Actually, it’s my Maria Sharapova bobblehead doll that has a broken neck. It doesn’t bobble, it just lists to one side. Sharapova does have an inflamed pectoral muscle, though, and that’s why we’ll see Elena Dementieva play Tatiana Garbin instead of the quarterfinal match between Sharapova and Daniela Hantuchova.
On top of that, Peng Shuai injured herself in practice and has defaulted this evening’s doubles match so will see an exhibition by two players who would have been in the doubles match if there had been one. Welcome to Maria Sharapova bobblehead night at the JP Morgan Chase Open.
The WTA and ATP summer schedule is brutal. Two weeks of long tedious matches on the red clay at Roland Garros followed two weeks later by a fortnight of hard hitting on the quick green grass at Wimbledon. Follwed by ten tournaments in the US Open Series. Followed by the Open itself.
The year end championships are in November with only five weeks off before the Australian Open tuneups usher in a new season.
It’s not like basketball, football and baseball. At least there you have teammates and a four-month off-season. The NBA has 82 regular season games. A top ranked tennis player can play over 80 matches a year on many different continents. And that doesn’t include doubles. Tennis players are now bigger and stronger and they have more powerful rackets. It’s not men in long white pants hitting slices back and forth anymore. It’s a barrage of very hard hit ground strokes coming at you from all parts of the court. The spate of injuries in the men’s and women’s game in the last few weeks is not surprising.
Every single time an interviewer asks a tennis player, “What would you do if you were commissioner for a day?” they respond, “I’d make the season shorter.” You could argue that no one is forcing players to enter all of these tournaments but you could hardly blame Sharapova for playing this week. If she’d actually played in the semifinals, she could have claimed the number one ranking. It turns out that she will still get the number one ranking, the first Russian to do so, but a week later because Davenport is not playing in Toronto.
At the Mercedes Benz Cup tournament a few weeks ago, your parking fee was refunded if you owned a Mercedes Benz. Tonight it’s a Land Rover. Nobody could ever accuse tennis of being a working class spectator sport.
Tonight we are at The Home Depot Center and the field of the adjacent soccer stadium is tricked out like a dirt bike track. Instead of dirt bikes speeding around the track, Land Rovers slowly turn sideways and tip upwards as they crawl over the dirt hills. It looks like an ant farm in slow motion.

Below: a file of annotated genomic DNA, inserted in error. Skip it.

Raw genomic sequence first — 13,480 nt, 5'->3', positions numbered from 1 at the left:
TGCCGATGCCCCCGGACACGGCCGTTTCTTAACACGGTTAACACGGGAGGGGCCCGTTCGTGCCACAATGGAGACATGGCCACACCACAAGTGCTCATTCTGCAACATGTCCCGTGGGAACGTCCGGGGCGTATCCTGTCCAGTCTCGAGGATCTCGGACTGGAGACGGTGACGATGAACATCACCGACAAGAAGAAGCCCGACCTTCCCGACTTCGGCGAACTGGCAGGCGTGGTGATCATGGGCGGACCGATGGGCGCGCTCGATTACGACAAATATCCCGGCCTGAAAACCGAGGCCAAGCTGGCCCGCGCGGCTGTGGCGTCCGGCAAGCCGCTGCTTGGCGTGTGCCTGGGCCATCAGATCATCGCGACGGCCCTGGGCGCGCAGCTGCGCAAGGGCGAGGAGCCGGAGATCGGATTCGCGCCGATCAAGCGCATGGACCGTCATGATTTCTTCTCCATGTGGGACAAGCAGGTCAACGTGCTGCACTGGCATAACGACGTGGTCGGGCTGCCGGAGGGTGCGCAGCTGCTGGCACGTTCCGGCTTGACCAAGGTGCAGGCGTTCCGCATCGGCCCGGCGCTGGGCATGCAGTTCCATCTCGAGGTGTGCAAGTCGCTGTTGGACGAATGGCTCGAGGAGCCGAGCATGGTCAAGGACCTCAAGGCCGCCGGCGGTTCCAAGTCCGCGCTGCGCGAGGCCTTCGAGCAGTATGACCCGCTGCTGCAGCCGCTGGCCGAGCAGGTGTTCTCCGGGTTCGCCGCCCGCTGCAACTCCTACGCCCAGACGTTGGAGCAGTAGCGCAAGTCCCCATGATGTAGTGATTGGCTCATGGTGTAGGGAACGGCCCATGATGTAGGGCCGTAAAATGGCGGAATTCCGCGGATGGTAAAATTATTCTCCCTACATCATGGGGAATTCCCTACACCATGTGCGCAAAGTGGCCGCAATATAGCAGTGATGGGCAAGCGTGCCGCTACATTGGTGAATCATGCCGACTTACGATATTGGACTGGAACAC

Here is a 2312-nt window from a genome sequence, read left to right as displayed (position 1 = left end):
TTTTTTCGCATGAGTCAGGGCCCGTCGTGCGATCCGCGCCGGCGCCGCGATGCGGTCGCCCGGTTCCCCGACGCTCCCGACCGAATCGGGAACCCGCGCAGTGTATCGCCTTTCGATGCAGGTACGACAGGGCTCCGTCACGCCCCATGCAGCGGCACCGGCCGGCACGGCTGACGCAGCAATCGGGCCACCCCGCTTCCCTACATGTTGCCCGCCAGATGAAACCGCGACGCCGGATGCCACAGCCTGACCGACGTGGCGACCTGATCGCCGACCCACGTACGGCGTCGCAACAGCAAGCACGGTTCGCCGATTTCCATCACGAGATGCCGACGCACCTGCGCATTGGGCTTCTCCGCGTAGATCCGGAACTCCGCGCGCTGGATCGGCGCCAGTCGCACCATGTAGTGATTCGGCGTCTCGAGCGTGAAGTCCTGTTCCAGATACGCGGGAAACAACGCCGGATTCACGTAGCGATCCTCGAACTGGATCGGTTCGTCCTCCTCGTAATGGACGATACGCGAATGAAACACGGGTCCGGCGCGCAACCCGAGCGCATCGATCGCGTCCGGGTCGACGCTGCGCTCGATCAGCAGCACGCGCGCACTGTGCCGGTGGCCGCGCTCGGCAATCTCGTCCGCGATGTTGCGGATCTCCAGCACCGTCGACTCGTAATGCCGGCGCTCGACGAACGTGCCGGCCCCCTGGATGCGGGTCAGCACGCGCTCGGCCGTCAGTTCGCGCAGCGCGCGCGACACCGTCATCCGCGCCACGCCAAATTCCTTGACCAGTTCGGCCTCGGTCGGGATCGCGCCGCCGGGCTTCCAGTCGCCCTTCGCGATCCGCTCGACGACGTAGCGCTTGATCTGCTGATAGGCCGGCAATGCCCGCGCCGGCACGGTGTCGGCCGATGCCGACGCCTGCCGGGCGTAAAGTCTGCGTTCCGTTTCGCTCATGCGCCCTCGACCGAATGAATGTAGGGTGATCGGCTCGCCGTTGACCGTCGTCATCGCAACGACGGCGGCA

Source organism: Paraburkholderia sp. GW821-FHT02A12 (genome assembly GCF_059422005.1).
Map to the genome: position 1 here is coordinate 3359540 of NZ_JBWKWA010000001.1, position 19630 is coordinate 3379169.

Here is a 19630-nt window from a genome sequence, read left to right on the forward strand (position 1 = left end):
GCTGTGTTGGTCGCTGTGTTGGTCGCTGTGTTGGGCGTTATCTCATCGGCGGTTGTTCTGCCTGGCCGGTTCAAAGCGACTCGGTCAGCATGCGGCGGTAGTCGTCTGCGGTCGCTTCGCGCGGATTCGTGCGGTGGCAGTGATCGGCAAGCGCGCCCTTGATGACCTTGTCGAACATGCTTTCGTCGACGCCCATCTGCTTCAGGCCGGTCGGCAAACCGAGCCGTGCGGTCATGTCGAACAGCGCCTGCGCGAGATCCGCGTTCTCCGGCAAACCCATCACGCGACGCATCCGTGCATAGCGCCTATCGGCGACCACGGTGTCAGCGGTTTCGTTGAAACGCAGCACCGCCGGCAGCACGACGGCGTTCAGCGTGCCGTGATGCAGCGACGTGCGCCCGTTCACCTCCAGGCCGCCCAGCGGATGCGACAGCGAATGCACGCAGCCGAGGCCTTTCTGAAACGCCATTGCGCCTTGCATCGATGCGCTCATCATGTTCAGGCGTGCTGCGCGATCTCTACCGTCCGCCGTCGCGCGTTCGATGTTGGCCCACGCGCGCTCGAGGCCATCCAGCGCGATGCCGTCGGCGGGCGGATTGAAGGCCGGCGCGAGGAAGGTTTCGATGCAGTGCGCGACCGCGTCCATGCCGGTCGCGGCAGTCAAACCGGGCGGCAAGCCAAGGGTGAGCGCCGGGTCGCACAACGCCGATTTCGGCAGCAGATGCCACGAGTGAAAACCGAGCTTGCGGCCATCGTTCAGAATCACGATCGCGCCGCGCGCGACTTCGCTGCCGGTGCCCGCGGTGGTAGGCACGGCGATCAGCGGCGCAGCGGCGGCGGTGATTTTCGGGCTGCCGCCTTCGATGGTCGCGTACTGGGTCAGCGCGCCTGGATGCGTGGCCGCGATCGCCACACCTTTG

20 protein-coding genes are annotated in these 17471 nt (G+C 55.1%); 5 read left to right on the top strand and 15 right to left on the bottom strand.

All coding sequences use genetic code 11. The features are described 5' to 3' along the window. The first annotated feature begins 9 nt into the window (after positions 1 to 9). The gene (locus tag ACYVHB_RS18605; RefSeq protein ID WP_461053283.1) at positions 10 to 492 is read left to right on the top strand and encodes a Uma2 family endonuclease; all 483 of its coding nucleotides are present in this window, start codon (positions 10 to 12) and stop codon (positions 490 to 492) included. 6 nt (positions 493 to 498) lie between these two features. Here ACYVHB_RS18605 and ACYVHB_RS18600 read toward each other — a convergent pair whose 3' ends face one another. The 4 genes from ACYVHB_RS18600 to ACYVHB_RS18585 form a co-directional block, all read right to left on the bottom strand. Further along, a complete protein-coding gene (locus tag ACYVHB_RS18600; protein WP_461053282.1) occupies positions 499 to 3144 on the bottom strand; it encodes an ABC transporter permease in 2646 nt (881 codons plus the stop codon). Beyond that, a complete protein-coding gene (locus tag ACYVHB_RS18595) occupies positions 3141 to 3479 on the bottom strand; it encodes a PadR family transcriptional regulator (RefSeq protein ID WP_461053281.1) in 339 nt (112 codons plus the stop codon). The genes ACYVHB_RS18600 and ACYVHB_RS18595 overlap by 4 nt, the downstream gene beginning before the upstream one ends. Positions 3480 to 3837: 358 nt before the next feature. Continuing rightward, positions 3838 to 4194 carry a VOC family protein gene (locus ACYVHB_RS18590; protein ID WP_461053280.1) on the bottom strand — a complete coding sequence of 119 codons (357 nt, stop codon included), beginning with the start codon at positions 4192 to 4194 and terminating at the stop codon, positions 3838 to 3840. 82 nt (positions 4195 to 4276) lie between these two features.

Elena Dementieva is playing Tatiana Garbin in this last quarterfinals match. Garbin is a quick and that’s a good thing because Dementieva is one of the hardest hitters on the tour. Garbin manages to hold serve in the first game but she spends a lot of time running down Dementieva’s shots.
Dementieva is overpowering as she breaks Garbin on her next three service games and wins the first set 6-1. You can see Dementieva’s shots get harder and deeper as her confidence grows and Garbin’s returns get shorter as her confidence drains away. One of Dementieva’s shots is so hard and flat it looks like it was shot out of a cannon.
Dementieva has a double fault in each of her first two service games. She has well-documented problems with her serve. In a loss at the finals of the 2004 French Open, she had ten double faults. Her serve is much improved, she’ll only suffer through four double faults this evening, but it’s still an adventure. She’s like a crafty baseball pitcher who tosses pitches at different speeds and different angles, you never quite know what’s coming. Garbin gets four break points in the third game of the second set but she’s unable to convert them and when Dementieva finally gets a game point, she lobs a 68 mph second serve that throws Garbin off – she returns it over the baseline and out.
Dementieva breaks Garbin twice in the second set and wins the match in fifty-five minutes, 6-1, 6-1.
Instead of the quarterfinals doubles match, we see an exhibition set between Bethany Mattek and Angela Haynes, two young Americans who have made it to the doubles semifinals. A courtside announcer reveals the contents of each player’s tennis bag as Mattek and Haynes joke around on the court.
All in all it’s pretty disappointing except for a fascinating conversation with the woman sitting next to me. Her name is Terri Ford and she is the Director of Advocacy for the AIDS Healthcare Foundation (AHF). She is off to South Africa for the tenth time to visit AHF’s hospital. They treat AIDS patients with antiretrovirals. She shows me images that will soon be in a gallery show. They are portraits of patients in South Africa and Uganda – where AHF has another hospital – who are surviving with the Foundation’s help. One portrait shows a mother who has lost six children to AIDS. Another shows a mother with one surviving child who hopes to live long enough to raise him. There is a happy, smiling family of two parents and a child. The entire family is being treated for AIDS.
It’s a sad but hopeful intrusion into the world of make believe at a tennis tournament where Land Rovers play at climbing over rough terrain. In Africa it’s the real thing.